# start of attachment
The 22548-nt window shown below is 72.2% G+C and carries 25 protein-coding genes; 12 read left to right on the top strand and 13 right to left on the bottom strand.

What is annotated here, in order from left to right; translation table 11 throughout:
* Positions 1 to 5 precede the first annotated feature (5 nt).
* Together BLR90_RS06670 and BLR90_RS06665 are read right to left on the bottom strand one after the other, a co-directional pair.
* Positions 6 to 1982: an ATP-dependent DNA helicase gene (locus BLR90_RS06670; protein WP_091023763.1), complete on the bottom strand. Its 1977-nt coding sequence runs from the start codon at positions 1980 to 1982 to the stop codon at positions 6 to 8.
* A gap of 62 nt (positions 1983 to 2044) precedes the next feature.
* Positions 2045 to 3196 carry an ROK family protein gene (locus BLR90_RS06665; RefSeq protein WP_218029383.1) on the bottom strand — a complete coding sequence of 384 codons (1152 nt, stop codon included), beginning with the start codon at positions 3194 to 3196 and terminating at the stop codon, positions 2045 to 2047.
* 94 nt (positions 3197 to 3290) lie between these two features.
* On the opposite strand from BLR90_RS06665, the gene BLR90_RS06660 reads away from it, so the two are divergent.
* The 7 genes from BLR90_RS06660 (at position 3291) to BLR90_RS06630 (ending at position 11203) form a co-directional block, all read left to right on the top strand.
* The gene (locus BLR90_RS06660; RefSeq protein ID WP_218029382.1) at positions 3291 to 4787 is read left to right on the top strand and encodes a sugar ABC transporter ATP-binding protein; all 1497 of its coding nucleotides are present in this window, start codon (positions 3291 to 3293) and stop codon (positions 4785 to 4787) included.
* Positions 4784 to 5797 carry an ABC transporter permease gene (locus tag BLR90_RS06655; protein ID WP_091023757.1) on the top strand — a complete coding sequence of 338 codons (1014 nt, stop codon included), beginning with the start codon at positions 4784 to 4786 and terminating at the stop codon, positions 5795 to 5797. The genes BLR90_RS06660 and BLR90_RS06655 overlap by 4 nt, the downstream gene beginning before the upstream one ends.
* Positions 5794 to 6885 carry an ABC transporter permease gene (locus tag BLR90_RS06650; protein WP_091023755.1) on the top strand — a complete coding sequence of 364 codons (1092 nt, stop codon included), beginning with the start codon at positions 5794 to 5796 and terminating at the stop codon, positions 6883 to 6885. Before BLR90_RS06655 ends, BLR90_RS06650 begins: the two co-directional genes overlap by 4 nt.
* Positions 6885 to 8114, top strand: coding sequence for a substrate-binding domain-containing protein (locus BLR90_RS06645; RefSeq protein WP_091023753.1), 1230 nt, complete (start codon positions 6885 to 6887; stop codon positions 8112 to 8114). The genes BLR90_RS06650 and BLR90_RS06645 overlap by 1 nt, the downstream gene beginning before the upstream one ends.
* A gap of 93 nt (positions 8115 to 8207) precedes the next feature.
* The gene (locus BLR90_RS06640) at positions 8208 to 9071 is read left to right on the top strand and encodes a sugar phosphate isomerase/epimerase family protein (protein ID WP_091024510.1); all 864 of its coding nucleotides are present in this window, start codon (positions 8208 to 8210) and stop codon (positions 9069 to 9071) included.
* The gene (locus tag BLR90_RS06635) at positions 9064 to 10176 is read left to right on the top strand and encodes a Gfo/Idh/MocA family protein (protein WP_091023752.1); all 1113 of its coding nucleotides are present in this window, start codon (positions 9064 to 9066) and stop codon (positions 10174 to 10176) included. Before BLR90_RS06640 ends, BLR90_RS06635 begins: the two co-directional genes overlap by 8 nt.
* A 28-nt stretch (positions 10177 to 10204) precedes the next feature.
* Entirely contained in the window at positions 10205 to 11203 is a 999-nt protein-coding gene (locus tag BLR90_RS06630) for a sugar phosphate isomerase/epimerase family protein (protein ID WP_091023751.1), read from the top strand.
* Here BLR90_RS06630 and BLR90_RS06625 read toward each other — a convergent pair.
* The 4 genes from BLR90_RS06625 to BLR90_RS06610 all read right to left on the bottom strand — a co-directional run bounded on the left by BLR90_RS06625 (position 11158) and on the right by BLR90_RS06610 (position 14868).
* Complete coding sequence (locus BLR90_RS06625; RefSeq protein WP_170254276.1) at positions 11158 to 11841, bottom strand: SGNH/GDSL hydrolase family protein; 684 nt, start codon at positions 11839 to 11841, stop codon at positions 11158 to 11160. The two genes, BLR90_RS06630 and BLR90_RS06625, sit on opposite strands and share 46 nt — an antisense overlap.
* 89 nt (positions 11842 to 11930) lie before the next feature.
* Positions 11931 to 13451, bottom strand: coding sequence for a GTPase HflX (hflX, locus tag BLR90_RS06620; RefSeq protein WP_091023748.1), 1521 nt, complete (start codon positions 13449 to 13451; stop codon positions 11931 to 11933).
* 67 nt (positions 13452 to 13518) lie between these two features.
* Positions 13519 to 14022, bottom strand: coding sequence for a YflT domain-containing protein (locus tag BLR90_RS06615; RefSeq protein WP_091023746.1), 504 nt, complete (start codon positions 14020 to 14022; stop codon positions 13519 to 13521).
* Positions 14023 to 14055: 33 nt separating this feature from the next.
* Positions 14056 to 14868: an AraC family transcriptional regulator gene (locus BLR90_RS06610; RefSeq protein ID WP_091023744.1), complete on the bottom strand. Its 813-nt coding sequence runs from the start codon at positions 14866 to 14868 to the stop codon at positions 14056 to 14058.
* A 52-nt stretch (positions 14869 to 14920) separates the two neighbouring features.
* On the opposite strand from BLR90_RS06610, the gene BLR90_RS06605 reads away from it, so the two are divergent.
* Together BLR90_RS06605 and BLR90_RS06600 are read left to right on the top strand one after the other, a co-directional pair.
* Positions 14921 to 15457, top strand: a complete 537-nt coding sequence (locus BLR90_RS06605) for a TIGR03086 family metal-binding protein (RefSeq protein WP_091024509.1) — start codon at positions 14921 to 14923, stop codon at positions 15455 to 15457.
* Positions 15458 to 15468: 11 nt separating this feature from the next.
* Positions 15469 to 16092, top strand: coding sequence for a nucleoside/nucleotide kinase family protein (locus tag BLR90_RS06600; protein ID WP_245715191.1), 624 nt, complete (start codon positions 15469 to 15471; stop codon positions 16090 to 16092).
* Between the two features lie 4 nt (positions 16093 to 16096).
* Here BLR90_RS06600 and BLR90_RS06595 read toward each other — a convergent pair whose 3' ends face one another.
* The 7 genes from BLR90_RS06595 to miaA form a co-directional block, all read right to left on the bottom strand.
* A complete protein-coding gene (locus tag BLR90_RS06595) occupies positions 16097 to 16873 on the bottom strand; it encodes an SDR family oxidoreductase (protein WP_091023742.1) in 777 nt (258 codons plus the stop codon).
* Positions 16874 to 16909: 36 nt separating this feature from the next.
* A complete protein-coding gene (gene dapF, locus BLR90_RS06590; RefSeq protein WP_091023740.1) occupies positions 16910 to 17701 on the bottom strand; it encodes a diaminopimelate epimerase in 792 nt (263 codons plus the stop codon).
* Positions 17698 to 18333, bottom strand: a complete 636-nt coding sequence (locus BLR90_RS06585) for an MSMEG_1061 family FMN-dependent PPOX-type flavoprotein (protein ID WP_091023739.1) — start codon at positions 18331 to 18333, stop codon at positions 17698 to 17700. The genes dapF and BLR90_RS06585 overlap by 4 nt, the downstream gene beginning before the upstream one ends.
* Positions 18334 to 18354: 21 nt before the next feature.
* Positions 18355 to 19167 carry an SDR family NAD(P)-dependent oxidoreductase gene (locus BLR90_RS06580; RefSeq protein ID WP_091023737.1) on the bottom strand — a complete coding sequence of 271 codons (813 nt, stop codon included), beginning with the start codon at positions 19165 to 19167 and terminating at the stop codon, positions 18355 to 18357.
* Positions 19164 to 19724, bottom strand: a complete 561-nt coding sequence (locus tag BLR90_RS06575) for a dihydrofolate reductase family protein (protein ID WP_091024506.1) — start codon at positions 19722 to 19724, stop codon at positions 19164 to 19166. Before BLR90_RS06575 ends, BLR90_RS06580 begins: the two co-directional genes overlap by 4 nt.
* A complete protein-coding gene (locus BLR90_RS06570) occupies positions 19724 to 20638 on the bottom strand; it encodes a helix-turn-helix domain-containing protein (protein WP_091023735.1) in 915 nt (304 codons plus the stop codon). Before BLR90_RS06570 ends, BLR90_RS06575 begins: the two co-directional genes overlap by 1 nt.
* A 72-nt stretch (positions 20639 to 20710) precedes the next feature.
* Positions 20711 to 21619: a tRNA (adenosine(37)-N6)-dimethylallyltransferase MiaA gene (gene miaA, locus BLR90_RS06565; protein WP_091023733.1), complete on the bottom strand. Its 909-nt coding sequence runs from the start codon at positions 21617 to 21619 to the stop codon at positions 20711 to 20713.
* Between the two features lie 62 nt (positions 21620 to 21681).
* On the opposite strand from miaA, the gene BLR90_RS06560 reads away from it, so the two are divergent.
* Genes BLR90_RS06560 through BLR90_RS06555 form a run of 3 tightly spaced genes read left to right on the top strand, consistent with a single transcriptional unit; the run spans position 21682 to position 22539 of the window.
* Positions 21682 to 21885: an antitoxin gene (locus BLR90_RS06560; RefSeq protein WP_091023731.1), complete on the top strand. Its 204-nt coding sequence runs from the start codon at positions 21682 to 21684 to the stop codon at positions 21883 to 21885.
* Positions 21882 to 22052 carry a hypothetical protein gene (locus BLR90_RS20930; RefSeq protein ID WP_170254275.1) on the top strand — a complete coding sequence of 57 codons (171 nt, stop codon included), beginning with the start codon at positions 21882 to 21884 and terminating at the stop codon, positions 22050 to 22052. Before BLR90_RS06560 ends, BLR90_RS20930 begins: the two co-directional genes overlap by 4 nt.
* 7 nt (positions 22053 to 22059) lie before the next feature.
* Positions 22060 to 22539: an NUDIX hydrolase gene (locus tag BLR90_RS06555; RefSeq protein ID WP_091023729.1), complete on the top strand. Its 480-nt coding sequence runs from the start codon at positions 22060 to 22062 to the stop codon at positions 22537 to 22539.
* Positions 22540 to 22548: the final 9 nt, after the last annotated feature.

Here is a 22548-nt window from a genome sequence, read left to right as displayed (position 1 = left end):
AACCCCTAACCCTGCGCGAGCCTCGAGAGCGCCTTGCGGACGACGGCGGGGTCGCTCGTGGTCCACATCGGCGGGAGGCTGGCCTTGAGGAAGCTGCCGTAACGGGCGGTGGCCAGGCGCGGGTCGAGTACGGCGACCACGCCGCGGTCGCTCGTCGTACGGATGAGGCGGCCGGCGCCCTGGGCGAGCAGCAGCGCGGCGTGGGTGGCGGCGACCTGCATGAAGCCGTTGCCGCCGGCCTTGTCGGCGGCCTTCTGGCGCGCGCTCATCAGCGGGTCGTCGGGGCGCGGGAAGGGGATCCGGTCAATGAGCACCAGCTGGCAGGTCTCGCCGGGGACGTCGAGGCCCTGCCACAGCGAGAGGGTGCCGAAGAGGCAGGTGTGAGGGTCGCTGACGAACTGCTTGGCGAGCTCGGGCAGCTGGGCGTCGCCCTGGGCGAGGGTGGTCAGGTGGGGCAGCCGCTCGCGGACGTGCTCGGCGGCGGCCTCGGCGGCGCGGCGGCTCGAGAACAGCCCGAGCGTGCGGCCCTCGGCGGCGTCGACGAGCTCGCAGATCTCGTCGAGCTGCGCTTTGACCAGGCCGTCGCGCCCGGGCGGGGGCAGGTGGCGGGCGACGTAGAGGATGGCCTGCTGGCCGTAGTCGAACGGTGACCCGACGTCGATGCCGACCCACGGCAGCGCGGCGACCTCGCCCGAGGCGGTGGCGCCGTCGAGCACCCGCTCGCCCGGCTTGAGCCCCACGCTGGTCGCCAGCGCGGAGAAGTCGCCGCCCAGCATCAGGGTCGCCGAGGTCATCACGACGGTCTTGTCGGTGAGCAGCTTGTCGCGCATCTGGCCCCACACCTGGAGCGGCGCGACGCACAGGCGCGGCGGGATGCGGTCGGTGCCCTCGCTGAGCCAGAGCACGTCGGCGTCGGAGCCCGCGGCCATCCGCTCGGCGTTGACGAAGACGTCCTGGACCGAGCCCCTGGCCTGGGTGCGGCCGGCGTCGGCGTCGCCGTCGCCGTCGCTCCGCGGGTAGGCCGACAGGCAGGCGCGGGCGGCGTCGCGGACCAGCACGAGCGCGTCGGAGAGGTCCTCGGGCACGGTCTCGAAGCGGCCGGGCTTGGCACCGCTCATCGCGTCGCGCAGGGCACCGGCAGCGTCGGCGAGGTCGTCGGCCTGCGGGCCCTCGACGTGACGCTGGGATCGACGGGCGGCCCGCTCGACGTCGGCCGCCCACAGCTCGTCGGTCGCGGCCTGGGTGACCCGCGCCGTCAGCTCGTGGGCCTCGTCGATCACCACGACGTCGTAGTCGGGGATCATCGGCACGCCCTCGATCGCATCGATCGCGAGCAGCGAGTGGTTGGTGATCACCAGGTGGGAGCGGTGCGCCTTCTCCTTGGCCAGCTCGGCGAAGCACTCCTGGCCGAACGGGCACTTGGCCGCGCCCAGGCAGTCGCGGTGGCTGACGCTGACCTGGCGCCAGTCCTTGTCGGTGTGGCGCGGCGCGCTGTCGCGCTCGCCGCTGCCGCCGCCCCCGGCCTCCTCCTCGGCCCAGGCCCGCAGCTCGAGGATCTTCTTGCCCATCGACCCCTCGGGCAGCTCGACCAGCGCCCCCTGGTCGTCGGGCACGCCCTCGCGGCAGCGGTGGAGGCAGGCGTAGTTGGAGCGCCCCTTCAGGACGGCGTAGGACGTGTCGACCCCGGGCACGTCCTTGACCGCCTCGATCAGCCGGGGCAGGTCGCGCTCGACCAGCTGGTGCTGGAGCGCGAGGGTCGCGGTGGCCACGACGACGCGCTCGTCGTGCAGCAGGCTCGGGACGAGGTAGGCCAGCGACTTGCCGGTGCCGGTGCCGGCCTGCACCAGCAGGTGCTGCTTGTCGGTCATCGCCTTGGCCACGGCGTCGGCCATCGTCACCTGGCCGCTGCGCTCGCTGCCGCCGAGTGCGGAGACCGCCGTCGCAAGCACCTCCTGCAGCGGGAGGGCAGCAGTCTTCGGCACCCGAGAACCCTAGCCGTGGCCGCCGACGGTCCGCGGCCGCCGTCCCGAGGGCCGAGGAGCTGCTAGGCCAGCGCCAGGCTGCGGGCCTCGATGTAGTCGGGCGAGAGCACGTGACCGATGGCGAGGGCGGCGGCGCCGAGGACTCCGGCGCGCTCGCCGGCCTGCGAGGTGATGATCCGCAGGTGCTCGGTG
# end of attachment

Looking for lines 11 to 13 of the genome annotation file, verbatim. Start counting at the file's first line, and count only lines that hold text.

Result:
* The gene (locus BLR90_RS06660; RefSeq protein ID WP_218029382.1) at positions 3291 to 4787 is read left to right on the top strand and encodes a sugar ABC transporter ATP-binding protein; all 1497 of its coding nucleotides are present in this window, start codon (positions 3291 to 3293) and stop codon (positions 4785 to 4787) included.
* Positions 4784 to 5797 carry an ABC transporter permease gene (locus tag BLR90_RS06655; protein ID WP_091023757.1) on the top strand — a complete coding sequence of 338 codons (1014 nt, stop codon included), beginning with the start codon at positions 4784 to 4786 and terminating at the stop codon, positions 5795 to 5797. The genes BLR90_RS06660 and BLR90_RS06655 overlap by 4 nt, the downstream gene beginning before the upstream one ends.
* Positions 5794 to 6885 carry an ABC transporter permease gene (locus tag BLR90_RS06650; protein WP_091023755.1) on the top strand — a complete coding sequence of 364 codons (1092 nt, stop codon included), beginning with the start codon at positions 5794 to 5796 and terminating at the stop codon, positions 6883 to 6885. Before BLR90_RS06655 ends, BLR90_RS06650 begins: the two co-directional genes overlap by 4 nt.